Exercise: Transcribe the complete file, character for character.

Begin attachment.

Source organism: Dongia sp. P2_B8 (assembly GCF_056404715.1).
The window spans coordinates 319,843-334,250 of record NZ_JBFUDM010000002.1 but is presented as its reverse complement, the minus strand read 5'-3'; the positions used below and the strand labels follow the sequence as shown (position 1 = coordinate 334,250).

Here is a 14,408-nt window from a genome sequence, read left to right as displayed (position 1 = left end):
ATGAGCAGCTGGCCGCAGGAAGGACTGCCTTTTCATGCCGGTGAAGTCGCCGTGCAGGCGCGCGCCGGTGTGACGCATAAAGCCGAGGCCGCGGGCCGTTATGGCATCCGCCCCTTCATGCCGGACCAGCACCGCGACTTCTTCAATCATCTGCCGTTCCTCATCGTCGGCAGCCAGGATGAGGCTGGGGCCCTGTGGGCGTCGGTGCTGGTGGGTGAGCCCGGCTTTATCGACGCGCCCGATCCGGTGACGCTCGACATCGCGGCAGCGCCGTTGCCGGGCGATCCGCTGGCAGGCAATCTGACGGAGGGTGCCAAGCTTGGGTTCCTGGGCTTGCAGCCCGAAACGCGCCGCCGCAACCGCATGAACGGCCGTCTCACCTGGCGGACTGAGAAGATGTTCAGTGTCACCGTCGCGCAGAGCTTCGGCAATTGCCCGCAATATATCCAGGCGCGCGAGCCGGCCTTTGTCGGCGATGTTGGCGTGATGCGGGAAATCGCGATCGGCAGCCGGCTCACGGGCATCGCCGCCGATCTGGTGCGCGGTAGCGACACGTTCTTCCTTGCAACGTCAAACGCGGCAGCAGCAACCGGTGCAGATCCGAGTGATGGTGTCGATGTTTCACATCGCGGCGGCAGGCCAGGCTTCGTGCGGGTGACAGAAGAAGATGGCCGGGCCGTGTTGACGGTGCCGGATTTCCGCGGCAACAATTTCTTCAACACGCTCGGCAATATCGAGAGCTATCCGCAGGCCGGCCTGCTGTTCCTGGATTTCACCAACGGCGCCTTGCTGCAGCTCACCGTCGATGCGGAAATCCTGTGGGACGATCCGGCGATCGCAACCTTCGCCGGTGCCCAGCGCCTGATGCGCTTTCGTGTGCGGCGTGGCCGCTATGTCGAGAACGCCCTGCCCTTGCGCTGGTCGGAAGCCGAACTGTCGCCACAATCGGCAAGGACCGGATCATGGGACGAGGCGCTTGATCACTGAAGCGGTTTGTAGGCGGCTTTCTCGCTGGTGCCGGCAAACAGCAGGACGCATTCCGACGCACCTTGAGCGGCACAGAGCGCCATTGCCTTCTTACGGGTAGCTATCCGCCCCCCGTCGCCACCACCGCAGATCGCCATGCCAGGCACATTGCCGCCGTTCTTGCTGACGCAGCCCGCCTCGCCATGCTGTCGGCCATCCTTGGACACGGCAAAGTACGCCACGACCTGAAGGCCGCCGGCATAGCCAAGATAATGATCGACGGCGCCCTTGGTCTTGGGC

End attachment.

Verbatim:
Source organism: Dongia sp. P2_B8 (assembly GCF_056404715.1).
The window spans coordinates 319,843-334,250 of record NZ_JBFUDM010000002.1 but is presented as its reverse complement, the minus strand read 5'-3'; the positions used below and the strand labels follow the sequence as shown (position 1 = coordinate 334,250).

Here is a 14,408-nt window from a genome sequence, read left to right as displayed (position 1 = left end):
ATGAGCAGCTGGCCGCAGGAAGGACTGCCTTTTCATGCCGGTGAAGTCGCCGTGCAGGCGCGCGCCGGTGTGACGCATAAAGCCGAGGCCGCGGGCCGTTATGGCATCCGCCCCTTCATGCCGGACCAGCACCGCGACTTCTTCAATCATCTGCCGTTCCTCATCGTCGGCAGCCAGGATGAGGCTGGGGCCCTGTGGGCGTCGGTGCTGGTGGGTGAGCCCGGCTTTATCGACGCGCCCGATCCGGTGACGCTCGACATCGCGGCAGCGCCGTTGCCGGGCGATCCGCTGGCAGGCAATCTGACGGAGGGTGCCAAGCTTGGGTTCCTGGGCTTGCAGCCCGAAACGCGCCGCCGCAACCGCATGAACGGCCGTCTCACCTGGCGGACTGAGAAGATGTTCAGTGTCACCGTCGCGCAGAGCTTCGGCAATTGCCCGCAATATATCCAGGCGCGCGAGCCGGCCTTTGTCGGCGATGTTGGCGTGATGCGGGAAATCGCGATCGGCAGCCGGCTCACGGGCATCGCCGCCGATCTGGTGCGCGGTAGCGACACGTTCTTCCTTGCAACGTCAAACGCGGCAGCAGCAACCGGTGCAGATCCGAGTGATGGTGTCGATGTTTCACATCGCGGCGGCAGGCCAGGCTTCGTGCGGGTGACAGAAGAAGATGGCCGGGCCGTGTTGACGGTGCCGGATTTCCGCGGCAACAATTTCTTCAACACGCTCGGCAATATCGAGAGCTATCCGCAGGCCGGCCTGCTGTTCCTGGATTTCACCAACGGCGCCTTGCTGCAGCTCACCGTCGATGCGGAAATCCTGTGGGACGATCCGGCGATCGCAACCTTCGCCGGTGCCCAGCGCCTGATGCGCTTTCGTGTGCGGCGTGGCCGCTATGTCGAGAACGCCCTGCCCTTGCGCTGGTCGGAAGCCGAACTGTCGCCACAATCGGCAAGGACCGGATCATGGGACGAGGCGCTTGATCACTGAAGCGGTTTGTAGGCGGCTTTCTCGCTGGTGCCGGCAAACAGCAGGACGCATTCCGACGCACCTTGAGCGGCACAGAGCGCCATTGCCTTCTTACGGGTAGCTATCCGCCCCCCGTCGCCACCACCGCAGATCGCCATGCCAGGCACATTGCCGCCGTTCTTGCTGACGCAGCCCGCCTCGCCATGCTGTCGGCCATCCTTGGACACGGCAAAGTACGCCACGACCTGAAGGCCGCCGGCATAGCCAAGATAATGATCGACGGCGCCCTTGGTCTTGGGC